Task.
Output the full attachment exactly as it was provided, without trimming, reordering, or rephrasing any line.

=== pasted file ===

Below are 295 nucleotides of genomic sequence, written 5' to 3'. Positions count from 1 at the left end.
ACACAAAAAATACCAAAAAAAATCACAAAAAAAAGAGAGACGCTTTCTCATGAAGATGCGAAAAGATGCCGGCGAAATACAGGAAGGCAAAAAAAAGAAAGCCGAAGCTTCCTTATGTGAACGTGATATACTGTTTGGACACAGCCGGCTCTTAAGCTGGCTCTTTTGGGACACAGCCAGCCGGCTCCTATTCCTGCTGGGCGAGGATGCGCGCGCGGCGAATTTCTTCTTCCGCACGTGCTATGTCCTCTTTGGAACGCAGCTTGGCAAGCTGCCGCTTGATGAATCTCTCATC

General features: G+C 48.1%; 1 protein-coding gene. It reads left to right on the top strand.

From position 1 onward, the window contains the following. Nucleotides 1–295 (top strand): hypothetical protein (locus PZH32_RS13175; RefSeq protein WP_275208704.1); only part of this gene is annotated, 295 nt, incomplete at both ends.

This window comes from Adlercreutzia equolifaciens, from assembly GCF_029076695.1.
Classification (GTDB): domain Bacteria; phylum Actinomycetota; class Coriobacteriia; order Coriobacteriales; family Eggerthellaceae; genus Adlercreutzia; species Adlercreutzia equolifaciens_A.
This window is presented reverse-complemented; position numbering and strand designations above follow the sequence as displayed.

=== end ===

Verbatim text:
Below are 295 nucleotides of genomic sequence, written 5' to 3'. Positions count from 1 at the left end.
ACACAAAAAATACCAAAAAAAATCACAAAAAAAAGAGAGACGCTTTCTCATGAAGATGCGAAAAGATGCCGGCGAAATACAGGAAGGCAAAAAAAAGAAAGCCGAAGCTTCCTTATGTGAACGTGATATACTGTTTGGACACAGCCGGCTCTTAAGCTGGCTCTTTTGGGACACAGCCAGCCGGCTCCTATTCCTGCTGGGCGAGGATGCGCGCGCGGCGAATTTCTTCTTCCGCACGTGCTATGTCCTCTTTGGAACGCAGCTTGGCAAGCTGCCGCTTGATGAATCTCTCATC

General features: G+C 48.1%; 1 protein-coding gene. It reads left to right on the top strand.

From position 1 onward, the window contains the following. Nucleotides 1–295 (top strand): hypothetical protein (locus PZH32_RS13175; RefSeq protein WP_275208704.1); only part of this gene is annotated, 295 nt, incomplete at both ends.

This window comes from Adlercreutzia equolifaciens, from assembly GCF_029076695.1.
Classification (GTDB): domain Bacteria; phylum Actinomycetota; class Coriobacteriia; order Coriobacteriales; family Eggerthellaceae; genus Adlercreutzia; species Adlercreutzia equolifaciens_A.
This window is presented reverse-complemented; position numbering and strand designations above follow the sequence as displayed.